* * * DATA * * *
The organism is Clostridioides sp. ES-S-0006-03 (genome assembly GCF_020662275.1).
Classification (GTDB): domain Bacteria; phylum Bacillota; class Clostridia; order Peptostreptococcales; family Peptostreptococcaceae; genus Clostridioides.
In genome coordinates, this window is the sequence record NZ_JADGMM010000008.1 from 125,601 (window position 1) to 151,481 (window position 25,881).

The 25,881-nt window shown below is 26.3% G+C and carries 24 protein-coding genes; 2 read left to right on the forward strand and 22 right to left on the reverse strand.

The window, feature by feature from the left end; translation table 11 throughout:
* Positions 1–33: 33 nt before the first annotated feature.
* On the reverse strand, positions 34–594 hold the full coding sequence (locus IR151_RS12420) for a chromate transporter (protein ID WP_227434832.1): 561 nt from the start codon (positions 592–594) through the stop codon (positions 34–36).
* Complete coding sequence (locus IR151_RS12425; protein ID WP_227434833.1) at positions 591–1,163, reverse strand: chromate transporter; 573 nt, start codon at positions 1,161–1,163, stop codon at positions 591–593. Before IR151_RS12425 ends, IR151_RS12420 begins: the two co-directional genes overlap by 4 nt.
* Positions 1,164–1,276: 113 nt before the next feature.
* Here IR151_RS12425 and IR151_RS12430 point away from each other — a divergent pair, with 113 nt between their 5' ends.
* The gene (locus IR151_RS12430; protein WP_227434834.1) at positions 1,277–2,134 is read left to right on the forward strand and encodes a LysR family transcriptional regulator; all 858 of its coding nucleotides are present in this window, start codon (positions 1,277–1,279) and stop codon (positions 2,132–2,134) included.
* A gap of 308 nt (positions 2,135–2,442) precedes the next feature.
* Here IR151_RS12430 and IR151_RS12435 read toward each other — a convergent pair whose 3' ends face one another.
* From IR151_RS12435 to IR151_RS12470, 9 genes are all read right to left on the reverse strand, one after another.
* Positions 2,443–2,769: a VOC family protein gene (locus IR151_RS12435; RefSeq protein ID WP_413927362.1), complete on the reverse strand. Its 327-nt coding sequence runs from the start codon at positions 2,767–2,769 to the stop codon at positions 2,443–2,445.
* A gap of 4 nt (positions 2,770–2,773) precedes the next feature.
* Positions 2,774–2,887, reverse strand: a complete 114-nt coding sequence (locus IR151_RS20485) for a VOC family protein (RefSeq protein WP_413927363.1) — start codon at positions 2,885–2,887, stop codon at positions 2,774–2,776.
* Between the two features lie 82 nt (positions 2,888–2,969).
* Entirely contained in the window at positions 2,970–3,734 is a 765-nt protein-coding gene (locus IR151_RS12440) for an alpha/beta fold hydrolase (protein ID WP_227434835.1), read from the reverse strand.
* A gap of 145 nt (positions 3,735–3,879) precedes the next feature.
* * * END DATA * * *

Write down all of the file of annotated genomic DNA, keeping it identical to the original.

The organism is Clostridioides sp. ES-S-0006-03 (genome assembly GCF_020662275.1).
Classification (GTDB): domain Bacteria; phylum Bacillota; class Clostridia; order Peptostreptococcales; family Peptostreptococcaceae; genus Clostridioides.
In genome coordinates, this window is the sequence record NZ_JADGMM010000008.1 from 125,601 (window position 1) to 151,481 (window position 25,881).

The 25,881-nt window shown below is 26.3% G+C and carries 24 protein-coding genes; 2 read left to right on the forward strand and 22 right to left on the reverse strand.

The window, feature by feature from the left end; translation table 11 throughout:
* Positions 1–33: 33 nt before the first annotated feature.
* On the reverse strand, positions 34–594 hold the full coding sequence (locus IR151_RS12420) for a chromate transporter (protein ID WP_227434832.1): 561 nt from the start codon (positions 592–594) through the stop codon (positions 34–36).
* Complete coding sequence (locus IR151_RS12425; protein ID WP_227434833.1) at positions 591–1,163, reverse strand: chromate transporter; 573 nt, start codon at positions 1,161–1,163, stop codon at positions 591–593. Before IR151_RS12425 ends, IR151_RS12420 begins: the two co-directional genes overlap by 4 nt.
* Positions 1,164–1,276: 113 nt before the next feature.
* Here IR151_RS12425 and IR151_RS12430 point away from each other — a divergent pair, with 113 nt between their 5' ends.
* The gene (locus IR151_RS12430; protein WP_227434834.1) at positions 1,277–2,134 is read left to right on the forward strand and encodes a LysR family transcriptional regulator; all 858 of its coding nucleotides are present in this window, start codon (positions 1,277–1,279) and stop codon (positions 2,132–2,134) included.
* A gap of 308 nt (positions 2,135–2,442) precedes the next feature.
* Here IR151_RS12430 and IR151_RS12435 read toward each other — a convergent pair whose 3' ends face one another.
* From IR151_RS12435 to IR151_RS12470, 9 genes are all read right to left on the reverse strand, one after another.
* Positions 2,443–2,769: a VOC family protein gene (locus IR151_RS12435; RefSeq protein ID WP_413927362.1), complete on the reverse strand. Its 327-nt coding sequence runs from the start codon at positions 2,767–2,769 to the stop codon at positions 2,443–2,445.
* A gap of 4 nt (positions 2,770–2,773) precedes the next feature.
* Positions 2,774–2,887, reverse strand: a complete 114-nt coding sequence (locus IR151_RS20485) for a VOC family protein (RefSeq protein WP_413927363.1) — start codon at positions 2,885–2,887, stop codon at positions 2,774–2,776.
* Between the two features lie 82 nt (positions 2,888–2,969).
* Entirely contained in the window at positions 2,970–3,734 is a 765-nt protein-coding gene (locus IR151_RS12440) for an alpha/beta fold hydrolase (protein ID WP_227434835.1), read from the reverse strand.
* A gap of 145 nt (positions 3,735–3,879) precedes the next feature.